Seven members of the study group, headed by Sir Richard Greenbury, had earnings last year totalling £3.9m. The Labour Research Unit called it "a classic case of putting Dracula in charge of a blood bank".
The study group was set up at the request of the Prime Minister to answer Labour allegations of unfair executive bonuses. The release of the Labour group findings was timed to embarrass the CBI director general, Howard Davies, who gives evidence today to the Commons Employment Select Committee - also investigating directors' pay.
The research unit found that Sir Richard had a total income of £1.1m as chairman of Marks & Spencer. His basic salary of £629,588 was lifted by a £59,350 bonus, £2,015 in dividends and a further £465,057 in profit on share options taken up and sold during the year. Another member of the group, Sir Denys Henderson, chairman of ICI and Zeneca, earned £832,066 from the two companies, including a £106,000 bonus from ICI and £80,000 bonus from Zeneca.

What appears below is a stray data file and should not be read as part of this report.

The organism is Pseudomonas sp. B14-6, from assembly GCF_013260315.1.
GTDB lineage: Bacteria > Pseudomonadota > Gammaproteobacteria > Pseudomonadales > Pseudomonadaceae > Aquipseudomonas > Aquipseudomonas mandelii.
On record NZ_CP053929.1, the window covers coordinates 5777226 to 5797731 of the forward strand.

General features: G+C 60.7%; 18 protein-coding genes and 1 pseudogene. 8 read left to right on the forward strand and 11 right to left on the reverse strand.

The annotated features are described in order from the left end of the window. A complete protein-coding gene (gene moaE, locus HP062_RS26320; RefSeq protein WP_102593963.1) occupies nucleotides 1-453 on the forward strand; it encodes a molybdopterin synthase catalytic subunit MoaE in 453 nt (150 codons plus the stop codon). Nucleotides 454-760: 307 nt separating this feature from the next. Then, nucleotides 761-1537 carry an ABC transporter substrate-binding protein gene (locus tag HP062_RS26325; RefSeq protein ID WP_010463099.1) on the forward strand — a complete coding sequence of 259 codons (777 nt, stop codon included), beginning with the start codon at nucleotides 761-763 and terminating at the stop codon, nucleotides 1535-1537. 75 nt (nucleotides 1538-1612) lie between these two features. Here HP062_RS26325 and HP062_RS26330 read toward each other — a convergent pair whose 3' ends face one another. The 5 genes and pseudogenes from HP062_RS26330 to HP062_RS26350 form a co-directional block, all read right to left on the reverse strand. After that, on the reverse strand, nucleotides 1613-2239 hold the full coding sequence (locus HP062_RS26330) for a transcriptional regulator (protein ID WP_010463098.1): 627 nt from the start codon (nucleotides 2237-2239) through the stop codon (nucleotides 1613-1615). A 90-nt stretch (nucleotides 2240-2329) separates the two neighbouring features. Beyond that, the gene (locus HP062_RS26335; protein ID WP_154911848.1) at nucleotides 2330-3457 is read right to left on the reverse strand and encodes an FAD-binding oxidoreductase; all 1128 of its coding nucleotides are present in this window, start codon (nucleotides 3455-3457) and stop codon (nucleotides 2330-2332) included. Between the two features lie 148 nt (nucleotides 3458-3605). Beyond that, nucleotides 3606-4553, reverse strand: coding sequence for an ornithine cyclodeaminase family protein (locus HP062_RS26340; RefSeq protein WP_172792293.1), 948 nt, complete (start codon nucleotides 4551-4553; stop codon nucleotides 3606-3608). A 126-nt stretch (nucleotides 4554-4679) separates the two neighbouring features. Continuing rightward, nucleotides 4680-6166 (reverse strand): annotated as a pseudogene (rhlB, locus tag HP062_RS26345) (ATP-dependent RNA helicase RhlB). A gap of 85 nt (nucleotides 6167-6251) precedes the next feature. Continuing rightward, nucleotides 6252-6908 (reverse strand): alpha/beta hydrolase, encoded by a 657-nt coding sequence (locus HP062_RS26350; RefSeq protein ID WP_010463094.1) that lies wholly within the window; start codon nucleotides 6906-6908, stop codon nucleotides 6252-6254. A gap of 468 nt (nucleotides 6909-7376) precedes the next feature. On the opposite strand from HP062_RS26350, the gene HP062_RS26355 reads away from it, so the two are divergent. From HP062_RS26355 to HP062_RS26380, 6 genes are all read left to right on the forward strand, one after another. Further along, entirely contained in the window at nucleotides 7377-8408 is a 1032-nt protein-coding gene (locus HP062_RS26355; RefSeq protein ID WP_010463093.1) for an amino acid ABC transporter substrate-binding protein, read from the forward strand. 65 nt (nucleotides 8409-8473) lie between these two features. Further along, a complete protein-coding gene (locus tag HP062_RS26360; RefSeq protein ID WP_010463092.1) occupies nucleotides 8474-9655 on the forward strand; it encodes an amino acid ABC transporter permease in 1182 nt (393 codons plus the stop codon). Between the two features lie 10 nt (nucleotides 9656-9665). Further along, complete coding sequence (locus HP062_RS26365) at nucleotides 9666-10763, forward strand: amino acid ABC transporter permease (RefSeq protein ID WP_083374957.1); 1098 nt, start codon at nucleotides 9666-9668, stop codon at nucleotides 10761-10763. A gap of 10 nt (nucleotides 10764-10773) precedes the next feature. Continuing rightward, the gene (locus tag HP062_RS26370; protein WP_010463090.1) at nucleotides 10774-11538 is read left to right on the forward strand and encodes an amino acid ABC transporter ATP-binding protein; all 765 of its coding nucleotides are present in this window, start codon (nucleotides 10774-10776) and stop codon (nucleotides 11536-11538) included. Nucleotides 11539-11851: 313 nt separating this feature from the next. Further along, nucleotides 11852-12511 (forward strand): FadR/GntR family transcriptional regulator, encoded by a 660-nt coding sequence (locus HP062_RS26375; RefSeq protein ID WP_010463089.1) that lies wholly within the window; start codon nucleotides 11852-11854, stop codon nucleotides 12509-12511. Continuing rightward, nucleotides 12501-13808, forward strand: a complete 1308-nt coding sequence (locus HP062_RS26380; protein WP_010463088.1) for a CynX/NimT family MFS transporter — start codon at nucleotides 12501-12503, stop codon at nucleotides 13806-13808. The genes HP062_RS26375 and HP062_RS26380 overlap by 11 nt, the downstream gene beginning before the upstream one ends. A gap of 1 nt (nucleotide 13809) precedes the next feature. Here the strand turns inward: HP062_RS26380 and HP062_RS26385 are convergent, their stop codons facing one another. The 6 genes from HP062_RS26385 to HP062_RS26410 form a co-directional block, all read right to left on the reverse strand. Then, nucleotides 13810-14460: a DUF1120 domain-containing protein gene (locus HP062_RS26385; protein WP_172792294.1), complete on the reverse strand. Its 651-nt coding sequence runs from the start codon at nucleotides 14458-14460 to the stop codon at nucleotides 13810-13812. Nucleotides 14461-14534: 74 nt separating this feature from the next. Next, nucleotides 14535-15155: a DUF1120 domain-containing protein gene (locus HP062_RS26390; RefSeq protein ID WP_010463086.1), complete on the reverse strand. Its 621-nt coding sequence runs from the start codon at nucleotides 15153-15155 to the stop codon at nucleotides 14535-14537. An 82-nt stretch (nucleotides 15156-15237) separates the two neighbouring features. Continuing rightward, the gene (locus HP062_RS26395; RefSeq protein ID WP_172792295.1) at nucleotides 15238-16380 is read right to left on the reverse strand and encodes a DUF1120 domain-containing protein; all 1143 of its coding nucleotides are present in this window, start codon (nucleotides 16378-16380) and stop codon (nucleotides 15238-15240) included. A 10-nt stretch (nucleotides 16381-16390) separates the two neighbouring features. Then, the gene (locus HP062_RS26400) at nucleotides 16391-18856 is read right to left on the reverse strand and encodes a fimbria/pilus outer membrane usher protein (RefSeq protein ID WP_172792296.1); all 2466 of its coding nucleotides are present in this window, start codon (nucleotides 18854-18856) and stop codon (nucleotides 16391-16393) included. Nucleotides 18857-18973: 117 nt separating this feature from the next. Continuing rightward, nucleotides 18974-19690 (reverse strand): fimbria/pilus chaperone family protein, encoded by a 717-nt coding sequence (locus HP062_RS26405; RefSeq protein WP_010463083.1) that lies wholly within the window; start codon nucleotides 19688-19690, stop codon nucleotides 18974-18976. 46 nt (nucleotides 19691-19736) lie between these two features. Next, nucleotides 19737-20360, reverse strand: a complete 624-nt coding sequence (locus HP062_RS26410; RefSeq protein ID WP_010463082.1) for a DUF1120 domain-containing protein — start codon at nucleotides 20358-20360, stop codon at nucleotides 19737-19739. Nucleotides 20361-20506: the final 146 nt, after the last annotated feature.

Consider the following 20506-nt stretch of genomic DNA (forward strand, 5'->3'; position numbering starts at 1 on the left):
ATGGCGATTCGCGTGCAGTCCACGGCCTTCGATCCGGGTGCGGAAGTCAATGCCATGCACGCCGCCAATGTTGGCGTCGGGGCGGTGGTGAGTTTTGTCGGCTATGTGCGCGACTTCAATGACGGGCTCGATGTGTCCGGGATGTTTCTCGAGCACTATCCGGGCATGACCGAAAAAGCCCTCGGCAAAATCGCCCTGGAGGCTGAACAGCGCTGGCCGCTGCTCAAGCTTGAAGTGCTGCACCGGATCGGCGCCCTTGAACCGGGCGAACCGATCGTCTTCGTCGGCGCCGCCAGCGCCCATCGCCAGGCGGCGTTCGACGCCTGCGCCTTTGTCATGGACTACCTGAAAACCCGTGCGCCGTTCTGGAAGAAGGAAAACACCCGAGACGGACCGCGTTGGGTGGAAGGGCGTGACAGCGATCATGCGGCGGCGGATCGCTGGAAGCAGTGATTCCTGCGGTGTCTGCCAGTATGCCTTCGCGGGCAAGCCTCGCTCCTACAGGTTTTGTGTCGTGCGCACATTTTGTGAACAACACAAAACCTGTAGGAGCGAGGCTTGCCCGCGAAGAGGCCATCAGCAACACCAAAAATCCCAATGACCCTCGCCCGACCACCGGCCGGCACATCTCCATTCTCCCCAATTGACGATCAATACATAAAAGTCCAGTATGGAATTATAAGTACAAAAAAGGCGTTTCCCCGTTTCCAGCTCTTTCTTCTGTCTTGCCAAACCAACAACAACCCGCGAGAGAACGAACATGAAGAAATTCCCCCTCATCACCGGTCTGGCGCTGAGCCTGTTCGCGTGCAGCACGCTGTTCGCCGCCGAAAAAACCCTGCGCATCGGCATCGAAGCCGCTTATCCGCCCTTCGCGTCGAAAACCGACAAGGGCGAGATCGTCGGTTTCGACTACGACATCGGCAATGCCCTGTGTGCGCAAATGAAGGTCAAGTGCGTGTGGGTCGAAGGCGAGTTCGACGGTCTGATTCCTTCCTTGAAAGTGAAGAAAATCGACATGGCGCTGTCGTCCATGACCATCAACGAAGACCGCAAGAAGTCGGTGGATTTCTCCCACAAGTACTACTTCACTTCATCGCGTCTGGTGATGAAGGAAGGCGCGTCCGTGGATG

The other five were Sir Iain Vallance, chairman of British Telecom, who received £652,853; Sir David Lees, chairman of GKN, £339,386; Sir Michael Angus, non-executive director of Whitbread, £155,485; David Simon, chief executive of British Petroleum, £634,076, including a bonus of £240,000; and George Metcalfe, chairman of Umeco, £124,683.
t Gordon Brown, the Shadow Chancellor, yesterday criticised a pay award likely to give Lord Alexander, chairman of National Westminster Bank, a performance-related bonus of £100,000 for 1994. Mr Brown said the bonus showed executives of privatised utilities were "not alone in granting themselves large pay increases".Reuse content